Dr. Anthony Fauci revealed in a new NPR interview that long before the coronavirus hit the US, he visited gay bathhouses to gather insight into the HIV/AIDS epidemic.
Fauci, who has been known for his HIV/AIDS work, has led the National Institute of Allergy and Infectious Diseases since 1984. As the HIV/AIDS epidemic unfolded, he sought to better understand how the outbreak affected gay and bisexual men.
“This was the very, very early years of the outbreak. In fact, it may even have been before we even discovered that HIV was the cause,” Dr. Fauci said in an interview with NPR. “And we were seeing these large numbers of mostly gay men who were formerly otherwise well, who were being devastated by this terrible, mysterious disease.”
The doctor’s quest for more information led him to several bathhouses throughout the nation.
“It was so concentrated in the gay community that I really wanted to get a feel for what was going on there that would lead to this explosion of a sexually transmitted disease,” Dr. Fauci told NPR. “So I did. I went to the Castro District [of San Francisco]. I went down to Greenwich Village, and I went into the bathhouses to essentially see what was going on.”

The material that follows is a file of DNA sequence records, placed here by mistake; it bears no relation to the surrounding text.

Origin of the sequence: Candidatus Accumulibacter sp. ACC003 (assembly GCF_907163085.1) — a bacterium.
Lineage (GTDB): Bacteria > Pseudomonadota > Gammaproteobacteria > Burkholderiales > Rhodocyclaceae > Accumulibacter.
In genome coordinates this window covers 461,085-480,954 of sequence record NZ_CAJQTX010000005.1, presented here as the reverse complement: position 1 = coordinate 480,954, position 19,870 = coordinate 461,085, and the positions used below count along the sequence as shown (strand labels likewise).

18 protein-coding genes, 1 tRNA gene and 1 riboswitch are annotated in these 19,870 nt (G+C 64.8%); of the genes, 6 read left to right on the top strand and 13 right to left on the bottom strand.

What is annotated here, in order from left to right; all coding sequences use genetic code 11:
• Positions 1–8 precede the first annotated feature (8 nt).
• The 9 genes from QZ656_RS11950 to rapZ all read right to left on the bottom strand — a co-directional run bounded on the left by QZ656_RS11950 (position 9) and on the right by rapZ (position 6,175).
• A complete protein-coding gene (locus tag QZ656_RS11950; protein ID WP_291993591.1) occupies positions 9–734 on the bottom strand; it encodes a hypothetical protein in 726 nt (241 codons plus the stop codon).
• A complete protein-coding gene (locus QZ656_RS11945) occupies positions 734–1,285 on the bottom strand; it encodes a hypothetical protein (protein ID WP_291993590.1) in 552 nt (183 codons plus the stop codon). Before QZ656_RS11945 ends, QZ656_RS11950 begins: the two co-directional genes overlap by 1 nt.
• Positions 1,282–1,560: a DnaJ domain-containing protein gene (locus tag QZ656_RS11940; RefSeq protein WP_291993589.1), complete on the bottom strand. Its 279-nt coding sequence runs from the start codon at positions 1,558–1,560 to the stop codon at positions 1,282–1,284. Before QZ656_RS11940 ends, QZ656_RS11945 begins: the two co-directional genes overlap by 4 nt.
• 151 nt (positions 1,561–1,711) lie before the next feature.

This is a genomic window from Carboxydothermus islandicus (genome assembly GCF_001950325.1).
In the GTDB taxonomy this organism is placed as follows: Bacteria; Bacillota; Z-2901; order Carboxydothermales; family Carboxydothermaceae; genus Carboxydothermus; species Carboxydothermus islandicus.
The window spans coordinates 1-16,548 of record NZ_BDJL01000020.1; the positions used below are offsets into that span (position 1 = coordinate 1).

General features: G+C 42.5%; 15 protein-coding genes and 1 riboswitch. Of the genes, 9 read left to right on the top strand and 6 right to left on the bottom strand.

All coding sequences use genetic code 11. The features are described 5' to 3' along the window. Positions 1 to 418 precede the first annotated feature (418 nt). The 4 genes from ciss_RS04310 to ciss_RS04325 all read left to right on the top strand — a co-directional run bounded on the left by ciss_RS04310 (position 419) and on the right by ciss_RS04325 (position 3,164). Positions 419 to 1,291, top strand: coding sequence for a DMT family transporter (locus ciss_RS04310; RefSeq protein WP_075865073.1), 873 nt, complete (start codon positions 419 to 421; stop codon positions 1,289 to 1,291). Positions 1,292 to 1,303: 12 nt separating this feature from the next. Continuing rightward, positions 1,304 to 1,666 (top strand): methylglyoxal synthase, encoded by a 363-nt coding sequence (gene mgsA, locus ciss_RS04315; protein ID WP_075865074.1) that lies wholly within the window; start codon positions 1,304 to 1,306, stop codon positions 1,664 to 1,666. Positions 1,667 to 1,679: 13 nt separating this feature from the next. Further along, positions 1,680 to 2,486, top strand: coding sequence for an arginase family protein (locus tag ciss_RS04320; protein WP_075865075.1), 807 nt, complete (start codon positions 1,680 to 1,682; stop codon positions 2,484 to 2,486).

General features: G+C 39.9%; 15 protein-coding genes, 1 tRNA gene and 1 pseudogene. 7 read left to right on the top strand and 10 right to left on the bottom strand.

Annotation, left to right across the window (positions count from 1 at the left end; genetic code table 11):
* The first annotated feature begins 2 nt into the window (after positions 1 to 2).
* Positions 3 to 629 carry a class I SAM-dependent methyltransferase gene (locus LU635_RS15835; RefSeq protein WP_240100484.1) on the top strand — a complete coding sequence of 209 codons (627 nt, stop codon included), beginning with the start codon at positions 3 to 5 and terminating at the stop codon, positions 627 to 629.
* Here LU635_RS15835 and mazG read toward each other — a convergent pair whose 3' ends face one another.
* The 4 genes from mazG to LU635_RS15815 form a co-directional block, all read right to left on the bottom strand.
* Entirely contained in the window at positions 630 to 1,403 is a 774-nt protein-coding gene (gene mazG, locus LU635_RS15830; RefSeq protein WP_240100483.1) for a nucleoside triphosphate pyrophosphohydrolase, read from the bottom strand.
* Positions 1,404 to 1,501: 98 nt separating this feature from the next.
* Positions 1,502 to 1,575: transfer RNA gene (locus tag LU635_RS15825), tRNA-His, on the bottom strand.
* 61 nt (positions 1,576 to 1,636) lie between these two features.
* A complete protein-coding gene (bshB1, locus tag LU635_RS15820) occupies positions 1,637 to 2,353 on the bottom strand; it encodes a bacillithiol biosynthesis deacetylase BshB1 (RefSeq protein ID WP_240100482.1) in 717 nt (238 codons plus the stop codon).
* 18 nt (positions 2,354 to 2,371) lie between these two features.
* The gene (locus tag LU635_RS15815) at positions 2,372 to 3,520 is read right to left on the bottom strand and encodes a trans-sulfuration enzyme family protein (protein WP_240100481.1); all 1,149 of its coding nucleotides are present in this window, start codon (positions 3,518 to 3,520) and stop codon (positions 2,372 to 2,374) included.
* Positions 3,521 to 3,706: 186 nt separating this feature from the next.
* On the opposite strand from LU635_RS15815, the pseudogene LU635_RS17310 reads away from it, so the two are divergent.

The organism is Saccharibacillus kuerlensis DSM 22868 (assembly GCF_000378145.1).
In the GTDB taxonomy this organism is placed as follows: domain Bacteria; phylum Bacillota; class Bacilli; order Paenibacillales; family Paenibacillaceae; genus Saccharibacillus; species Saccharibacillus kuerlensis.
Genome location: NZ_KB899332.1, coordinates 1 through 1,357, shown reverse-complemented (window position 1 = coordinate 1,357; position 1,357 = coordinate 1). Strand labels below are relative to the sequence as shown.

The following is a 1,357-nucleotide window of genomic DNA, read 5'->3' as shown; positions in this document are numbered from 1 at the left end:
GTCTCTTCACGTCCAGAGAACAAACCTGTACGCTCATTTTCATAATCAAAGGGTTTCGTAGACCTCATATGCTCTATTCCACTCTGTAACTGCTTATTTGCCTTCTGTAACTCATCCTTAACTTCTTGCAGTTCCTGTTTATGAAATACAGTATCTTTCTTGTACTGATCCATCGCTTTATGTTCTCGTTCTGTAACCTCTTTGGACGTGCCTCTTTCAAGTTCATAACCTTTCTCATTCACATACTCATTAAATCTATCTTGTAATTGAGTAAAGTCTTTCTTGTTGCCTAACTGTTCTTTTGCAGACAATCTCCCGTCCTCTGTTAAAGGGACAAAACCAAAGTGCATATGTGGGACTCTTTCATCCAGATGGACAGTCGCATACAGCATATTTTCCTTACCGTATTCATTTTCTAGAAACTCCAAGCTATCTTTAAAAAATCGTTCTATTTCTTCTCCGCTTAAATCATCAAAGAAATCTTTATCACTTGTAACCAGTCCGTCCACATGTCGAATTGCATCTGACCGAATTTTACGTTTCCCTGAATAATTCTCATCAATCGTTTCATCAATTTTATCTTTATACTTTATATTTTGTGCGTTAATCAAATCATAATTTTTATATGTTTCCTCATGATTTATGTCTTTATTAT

Dr. Fauci indicated that these sites were a typical hotspot for men engaging in unprotected sex.
“The epidemiologist in me went, ‘Oh, my goodness, this is a perfect setup for an explosion of a sexually transmitted disease!’ And the same thing going to the gay bars and seeing what was going on,” Dr. Fauci told NPR. “And it gave me a great insight into the explosiveness of the outbreak of a sexually transmitted disease.”
Much of what Dr. Fauci learned during the AIDS epidemic is being applied to fighting COVID-19, including garnering support from people on the ground. Years later, LGBTQ people are still facing the brunt of these health issues — and as COVID-19 rages across the US, advocates are battling a lack of research and resources on the converging health crises.
Recently, Governor Andrew Cuomo announced an expansion of COVID-19 vaccine eligibility to include people living with HIV after advocates pressured the state to clarify the underlying conditions defined as “immunocompromised.” Last year, findings from a study in New York found people living with HIV are more likely to be diagnosed, hospitalized, and die from COVID-19.
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